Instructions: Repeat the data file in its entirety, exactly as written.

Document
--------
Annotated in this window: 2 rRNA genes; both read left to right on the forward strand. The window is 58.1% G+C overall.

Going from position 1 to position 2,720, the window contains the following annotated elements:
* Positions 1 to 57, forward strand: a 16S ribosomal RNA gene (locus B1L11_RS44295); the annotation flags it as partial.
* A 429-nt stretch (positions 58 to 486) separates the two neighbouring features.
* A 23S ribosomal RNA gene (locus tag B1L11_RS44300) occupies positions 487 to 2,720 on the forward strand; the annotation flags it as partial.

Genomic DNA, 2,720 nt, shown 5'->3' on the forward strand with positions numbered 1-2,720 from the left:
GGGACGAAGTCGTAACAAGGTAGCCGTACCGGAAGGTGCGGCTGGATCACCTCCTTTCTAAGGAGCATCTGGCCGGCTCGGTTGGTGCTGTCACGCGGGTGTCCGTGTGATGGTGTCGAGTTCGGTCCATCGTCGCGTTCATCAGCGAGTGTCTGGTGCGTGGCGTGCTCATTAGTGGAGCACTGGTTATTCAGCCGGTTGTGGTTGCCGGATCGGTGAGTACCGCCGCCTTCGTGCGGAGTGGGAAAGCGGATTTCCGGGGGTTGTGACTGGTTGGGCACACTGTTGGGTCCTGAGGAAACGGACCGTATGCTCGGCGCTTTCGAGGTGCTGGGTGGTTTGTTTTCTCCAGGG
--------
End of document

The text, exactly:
Annotated in this window: 2 rRNA genes; both read left to right on the forward strand. The window is 58.1% G+C overall.

Going from position 1 to position 2,720, the window contains the following annotated elements:
* Positions 1 to 57, forward strand: a 16S ribosomal RNA gene (locus B1L11_RS44295); the annotation flags it as partial.
* A 429-nt stretch (positions 58 to 486) separates the two neighbouring features.
* A 23S ribosomal RNA gene (locus tag B1L11_RS44300) occupies positions 487 to 2,720 on the forward strand; the annotation flags it as partial.

Genomic DNA, 2,720 nt, shown 5'->3' on the forward strand with positions numbered 1-2,720 from the left:
GGGACGAAGTCGTAACAAGGTAGCCGTACCGGAAGGTGCGGCTGGATCACCTCCTTTCTAAGGAGCATCTGGCCGGCTCGGTTGGTGCTGTCACGCGGGTGTCCGTGTGATGGTGTCGAGTTCGGTCCATCGTCGCGTTCATCAGCGAGTGTCTGGTGCGTGGCGTGCTCATTAGTGGAGCACTGGTTATTCAGCCGGTTGTGGTTGCCGGATCGGTGAGTACCGCCGCCTTCGTGCGGAGTGGGAAAGCGGATTTCCGGGGGTTGTGACTGGTTGGGCACACTGTTGGGTCCTGAGGAAACGGACCGTATGCTCGGCGCTTTCGAGGTGCTGGGTGGTTTGTTTTCTCCAGGG